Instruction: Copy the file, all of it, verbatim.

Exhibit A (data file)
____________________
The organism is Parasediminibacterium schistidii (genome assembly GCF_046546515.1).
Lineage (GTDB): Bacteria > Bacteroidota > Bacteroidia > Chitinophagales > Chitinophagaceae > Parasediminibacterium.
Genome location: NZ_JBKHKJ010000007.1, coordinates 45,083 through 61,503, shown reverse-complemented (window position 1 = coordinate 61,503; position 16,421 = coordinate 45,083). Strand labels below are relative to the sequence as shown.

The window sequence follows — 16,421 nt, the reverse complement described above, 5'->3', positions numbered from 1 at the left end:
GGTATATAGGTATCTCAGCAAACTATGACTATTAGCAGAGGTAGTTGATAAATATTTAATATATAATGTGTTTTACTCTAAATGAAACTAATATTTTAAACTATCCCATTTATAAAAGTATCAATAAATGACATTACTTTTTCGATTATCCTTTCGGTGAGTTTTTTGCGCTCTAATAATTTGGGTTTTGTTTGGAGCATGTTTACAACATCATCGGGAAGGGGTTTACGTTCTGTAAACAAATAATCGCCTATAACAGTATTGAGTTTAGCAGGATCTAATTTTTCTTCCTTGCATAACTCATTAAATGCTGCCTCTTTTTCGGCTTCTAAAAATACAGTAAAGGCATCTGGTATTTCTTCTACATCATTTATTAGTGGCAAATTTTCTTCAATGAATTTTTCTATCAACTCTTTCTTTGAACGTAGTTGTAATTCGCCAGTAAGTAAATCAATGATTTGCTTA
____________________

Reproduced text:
The organism is Parasediminibacterium schistidii (genome assembly GCF_046546515.1).
Lineage (GTDB): Bacteria > Bacteroidota > Bacteroidia > Chitinophagales > Chitinophagaceae > Parasediminibacterium.
Genome location: NZ_JBKHKJ010000007.1, coordinates 45,083 through 61,503, shown reverse-complemented (window position 1 = coordinate 61,503; position 16,421 = coordinate 45,083). Strand labels below are relative to the sequence as shown.

The window sequence follows — 16,421 nt, the reverse complement described above, 5'->3', positions numbered from 1 at the left end:
GGTATATAGGTATCTCAGCAAACTATGACTATTAGCAGAGGTAGTTGATAAATATTTAATATATAATGTGTTTTACTCTAAATGAAACTAATATTTTAAACTATCCCATTTATAAAAGTATCAATAAATGACATTACTTTTTCGATTATCCTTTCGGTGAGTTTTTTGCGCTCTAATAATTTGGGTTTTGTTTGGAGCATGTTTACAACATCATCGGGAAGGGGTTTACGTTCTGTAAACAAATAATCGCCTATAACAGTATTGAGTTTAGCAGGATCTAATTTTTCTTCCTTGCATAACTCATTAAATGCTGCCTCTTTTTCGGCTTCTAAAAATACAGTAAAGGCATCTGGTATTTCTTCTACATCATTTATTAGTGGCAAATTTTCTTCAATGAATTTTTCTATCAACTCTTTCTTTGAACGTAGTTGTAATTCGCCAGTAAGTAAATCAATGATTTGCTTA